How the courts disappoint

American politics has provided some updates on our concerns about the courts and social movements (see: “You can’t count on the courts”).  Be sure that activists will be disappointed–and that they are extremely unlikely to give up.

In Wisconsin, the State Supreme Court overturned the ruling of a lower court judge who struck down the anti-union provisions of the dramatic state budget.  She had ruled that the budget process, which included the flight across state lines of all the Democrats in the State Senate, violated Wisconsin’s open meetings law.  The State Supreme Court divided 4-3 on the question, and the majority included David T. Prosser, Jr., who has only recently survived an unusually contested re-election campaign.  Often uncontested, Prosser’s re-election was the first chance for disgruntled Democrats–and others–to voice their opposition to Governor Scott Walker and the budget bill at the polls.

It won’t be the last. 

Democrats and organized labor have launched recall campaigns for eight Republican state senators–all those eligible for recall.  If they win three, the Democrats will gain control of the body.  Clearly, the recall campaigns will consume both activist attention and a great deal of money from organized labor in Wisconsin–and across the nation.  Expect conservative and Republican money to flow into the state at the same time.  It will be like a mini-economic stimulus plan focused on media and political consultants.

Meanwhile in San Francisco, Federal Judge James Ware upheld Judge Vaughn Walker’s decision to strike down a ballot measure prohibiting same sex marriage in California.  Now retired, Judge Walker has acknowledged a long-term intimate relationship with another man, and supporters of the marriage ban argued that Walker’s sexual orientation compromised his objectivity in the case.

Disappointed by the decision they were, nonetheless, undaunted, and plan to continue appeals which could ultimately end in the Supreme Court of the United States.  Of course, this isn’t all of it; they’ll also be engaged in ongoing battles with advocates of same sex marriage across the states.

I don’t claim to be expert on reading the courts–on the same sex marriage issue, all the experts seem to fixate on Justice Kennedy as decisive.  By the time a case reaches the Supreme Court we’ll be reading dispatches on the movies he watches, his exercise regime, and what he has for breakfast each day.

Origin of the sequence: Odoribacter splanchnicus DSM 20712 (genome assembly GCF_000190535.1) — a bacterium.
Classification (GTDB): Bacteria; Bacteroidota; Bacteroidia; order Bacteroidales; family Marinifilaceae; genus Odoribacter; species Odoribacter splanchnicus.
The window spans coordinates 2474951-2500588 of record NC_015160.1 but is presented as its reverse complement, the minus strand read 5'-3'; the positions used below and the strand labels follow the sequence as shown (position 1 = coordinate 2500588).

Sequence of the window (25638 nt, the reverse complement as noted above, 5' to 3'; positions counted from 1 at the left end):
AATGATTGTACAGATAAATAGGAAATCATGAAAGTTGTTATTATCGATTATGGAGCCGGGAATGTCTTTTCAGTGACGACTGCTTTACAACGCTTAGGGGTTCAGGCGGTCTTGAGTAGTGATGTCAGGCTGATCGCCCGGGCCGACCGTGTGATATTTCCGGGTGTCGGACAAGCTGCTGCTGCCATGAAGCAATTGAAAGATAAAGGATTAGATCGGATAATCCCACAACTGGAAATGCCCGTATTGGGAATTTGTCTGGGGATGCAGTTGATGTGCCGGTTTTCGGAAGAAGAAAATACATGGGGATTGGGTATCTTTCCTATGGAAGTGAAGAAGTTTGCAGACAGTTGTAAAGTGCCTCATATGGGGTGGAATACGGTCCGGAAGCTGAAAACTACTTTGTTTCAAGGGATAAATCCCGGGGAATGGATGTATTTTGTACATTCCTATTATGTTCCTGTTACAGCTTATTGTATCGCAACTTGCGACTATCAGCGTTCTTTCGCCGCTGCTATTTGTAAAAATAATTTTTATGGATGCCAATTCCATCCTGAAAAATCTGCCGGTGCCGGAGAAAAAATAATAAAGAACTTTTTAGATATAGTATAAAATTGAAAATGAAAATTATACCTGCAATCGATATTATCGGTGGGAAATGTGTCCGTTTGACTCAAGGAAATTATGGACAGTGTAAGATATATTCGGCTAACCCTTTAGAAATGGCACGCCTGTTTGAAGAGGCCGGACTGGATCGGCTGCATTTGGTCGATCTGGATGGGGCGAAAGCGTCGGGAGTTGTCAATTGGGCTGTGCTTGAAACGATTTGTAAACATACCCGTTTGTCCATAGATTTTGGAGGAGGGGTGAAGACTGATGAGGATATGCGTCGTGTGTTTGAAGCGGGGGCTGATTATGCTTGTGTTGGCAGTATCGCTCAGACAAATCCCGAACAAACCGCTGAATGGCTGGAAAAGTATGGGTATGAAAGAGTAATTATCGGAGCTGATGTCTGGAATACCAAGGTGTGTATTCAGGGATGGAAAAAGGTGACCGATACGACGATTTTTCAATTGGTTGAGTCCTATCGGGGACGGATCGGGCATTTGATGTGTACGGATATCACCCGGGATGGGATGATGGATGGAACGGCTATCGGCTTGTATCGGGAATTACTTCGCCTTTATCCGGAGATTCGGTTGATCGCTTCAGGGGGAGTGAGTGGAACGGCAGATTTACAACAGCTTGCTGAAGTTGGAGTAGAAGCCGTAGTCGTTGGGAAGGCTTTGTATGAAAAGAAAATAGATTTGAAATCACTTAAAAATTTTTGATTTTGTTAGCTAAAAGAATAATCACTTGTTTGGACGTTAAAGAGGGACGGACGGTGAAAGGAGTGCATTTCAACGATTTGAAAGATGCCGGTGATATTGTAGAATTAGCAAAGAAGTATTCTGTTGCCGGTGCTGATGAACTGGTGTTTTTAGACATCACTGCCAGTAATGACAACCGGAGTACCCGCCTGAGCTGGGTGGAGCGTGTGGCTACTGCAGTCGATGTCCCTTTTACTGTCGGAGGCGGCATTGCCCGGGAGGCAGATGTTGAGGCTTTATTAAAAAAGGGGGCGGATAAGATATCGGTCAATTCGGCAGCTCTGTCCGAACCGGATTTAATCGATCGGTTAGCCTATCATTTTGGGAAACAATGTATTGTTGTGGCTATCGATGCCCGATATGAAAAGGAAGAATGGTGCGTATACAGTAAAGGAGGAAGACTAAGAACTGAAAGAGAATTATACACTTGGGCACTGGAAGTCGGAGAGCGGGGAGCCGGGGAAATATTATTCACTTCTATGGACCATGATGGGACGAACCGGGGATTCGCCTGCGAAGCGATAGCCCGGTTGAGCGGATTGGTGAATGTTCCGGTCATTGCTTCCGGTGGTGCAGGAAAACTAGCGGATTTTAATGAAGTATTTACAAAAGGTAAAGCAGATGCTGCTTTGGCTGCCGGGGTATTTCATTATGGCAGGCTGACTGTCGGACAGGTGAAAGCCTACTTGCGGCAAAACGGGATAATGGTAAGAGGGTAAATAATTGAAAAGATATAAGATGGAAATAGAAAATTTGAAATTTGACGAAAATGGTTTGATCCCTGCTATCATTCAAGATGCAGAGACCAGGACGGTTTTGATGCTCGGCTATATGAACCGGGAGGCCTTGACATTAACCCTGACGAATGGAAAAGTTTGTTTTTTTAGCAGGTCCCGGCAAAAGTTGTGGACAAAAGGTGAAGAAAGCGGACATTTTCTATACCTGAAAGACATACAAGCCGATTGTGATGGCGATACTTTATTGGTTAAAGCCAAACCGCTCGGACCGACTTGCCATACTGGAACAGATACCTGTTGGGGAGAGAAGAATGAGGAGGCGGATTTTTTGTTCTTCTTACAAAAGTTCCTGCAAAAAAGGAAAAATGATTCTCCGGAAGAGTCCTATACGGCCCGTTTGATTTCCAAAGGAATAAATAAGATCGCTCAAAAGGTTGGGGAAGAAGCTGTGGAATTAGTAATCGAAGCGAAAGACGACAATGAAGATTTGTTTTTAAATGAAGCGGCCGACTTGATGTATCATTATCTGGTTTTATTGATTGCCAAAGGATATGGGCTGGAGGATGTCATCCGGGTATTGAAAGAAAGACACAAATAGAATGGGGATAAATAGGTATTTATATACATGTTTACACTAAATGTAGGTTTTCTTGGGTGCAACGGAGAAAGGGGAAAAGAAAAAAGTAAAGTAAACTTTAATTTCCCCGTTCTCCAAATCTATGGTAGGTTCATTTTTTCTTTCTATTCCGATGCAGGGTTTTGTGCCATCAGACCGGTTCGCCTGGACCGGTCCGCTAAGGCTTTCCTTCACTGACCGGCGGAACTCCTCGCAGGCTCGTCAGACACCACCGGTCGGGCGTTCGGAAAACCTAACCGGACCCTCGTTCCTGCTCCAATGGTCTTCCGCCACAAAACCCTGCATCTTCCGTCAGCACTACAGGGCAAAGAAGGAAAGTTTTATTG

On same sex marriage, the tides of history are somewhat easier to read, and they favor the advocates of marriage equality.  Although same sex marriage is available in only a few states, public opinion has changed quickly, and continues to move toward acceptance of extending the institution.  Most notably, the polls suggest a deep generational divide, with young people overwhelmingly in support of same sex marriage.

I have a harder time reading the tides on labor in Wisconsin–and across the country.  The mobilization against the budget was dramatic and invigorating for Labor and the left.  But organized labor has just lost similar battles in Indiana and Ohio.  Wisconsin has become a test case for assessing whether new Republican majorities have overstretched their mandate–and if their opponents can take advantage of it.

Much rides on the outcome.  And the answer won’t come from the courts.

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About David S. Meyer

Author and professor of Sociology and Political Science at the University of California, Irvine
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One Response to How the courts disappoint

  1. Pingback: What courts can/ will do | Politics Outdoors

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